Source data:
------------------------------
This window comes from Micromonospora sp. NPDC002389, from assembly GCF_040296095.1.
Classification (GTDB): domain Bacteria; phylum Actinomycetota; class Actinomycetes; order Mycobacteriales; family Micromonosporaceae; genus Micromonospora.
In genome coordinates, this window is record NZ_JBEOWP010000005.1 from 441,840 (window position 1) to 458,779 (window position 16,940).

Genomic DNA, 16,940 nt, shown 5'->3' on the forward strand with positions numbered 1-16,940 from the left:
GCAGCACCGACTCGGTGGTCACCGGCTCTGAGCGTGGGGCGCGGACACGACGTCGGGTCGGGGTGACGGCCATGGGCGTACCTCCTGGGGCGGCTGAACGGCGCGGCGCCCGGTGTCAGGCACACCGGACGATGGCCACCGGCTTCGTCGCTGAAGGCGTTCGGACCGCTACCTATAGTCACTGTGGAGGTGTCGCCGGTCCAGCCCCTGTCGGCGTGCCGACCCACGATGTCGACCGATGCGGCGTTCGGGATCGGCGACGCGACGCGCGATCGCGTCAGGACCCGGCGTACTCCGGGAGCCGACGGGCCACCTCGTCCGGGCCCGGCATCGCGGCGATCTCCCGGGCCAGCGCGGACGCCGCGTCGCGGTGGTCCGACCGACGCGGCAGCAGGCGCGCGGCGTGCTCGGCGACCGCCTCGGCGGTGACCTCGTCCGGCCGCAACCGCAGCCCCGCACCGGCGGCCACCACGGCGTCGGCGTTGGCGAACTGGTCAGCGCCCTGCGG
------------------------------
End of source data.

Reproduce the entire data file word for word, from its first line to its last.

This window comes from Micromonospora sp. NPDC002389, from assembly GCF_040296095.1.
Classification (GTDB): domain Bacteria; phylum Actinomycetota; class Actinomycetes; order Mycobacteriales; family Micromonosporaceae; genus Micromonospora.
In genome coordinates, this window is record NZ_JBEOWP010000005.1 from 441,840 (window position 1) to 458,779 (window position 16,940).

Genomic DNA, 16,940 nt, shown 5'->3' on the forward strand with positions numbered 1-16,940 from the left:
GCAGCACCGACTCGGTGGTCACCGGCTCTGAGCGTGGGGCGCGGACACGACGTCGGGTCGGGGTGACGGCCATGGGCGTACCTCCTGGGGCGGCTGAACGGCGCGGCGCCCGGTGTCAGGCACACCGGACGATGGCCACCGGCTTCGTCGCTGAAGGCGTTCGGACCGCTACCTATAGTCACTGTGGAGGTGTCGCCGGTCCAGCCCCTGTCGGCGTGCCGACCCACGATGTCGACCGATGCGGCGTTCGGGATCGGCGACGCGACGCGCGATCGCGTCAGGACCCGGCGTACTCCGGGAGCCGACGGGCCACCTCGTCCGGGCCCGGCATCGCGGCGATCTCCCGGGCCAGCGCGGACGCCGCGTCGCGGTGGTCCGACCGACGCGGCAGCAGGCGCGCGGCGTGCTCGGCGACCGCCTCGGCGGTGACCTCGTCCGGCCGCAACCGCAGCCCCGCACCGGCGGCCACCACGGCGTCGGCGTTGGCGAACTGGTCAGCGCCCTGCGG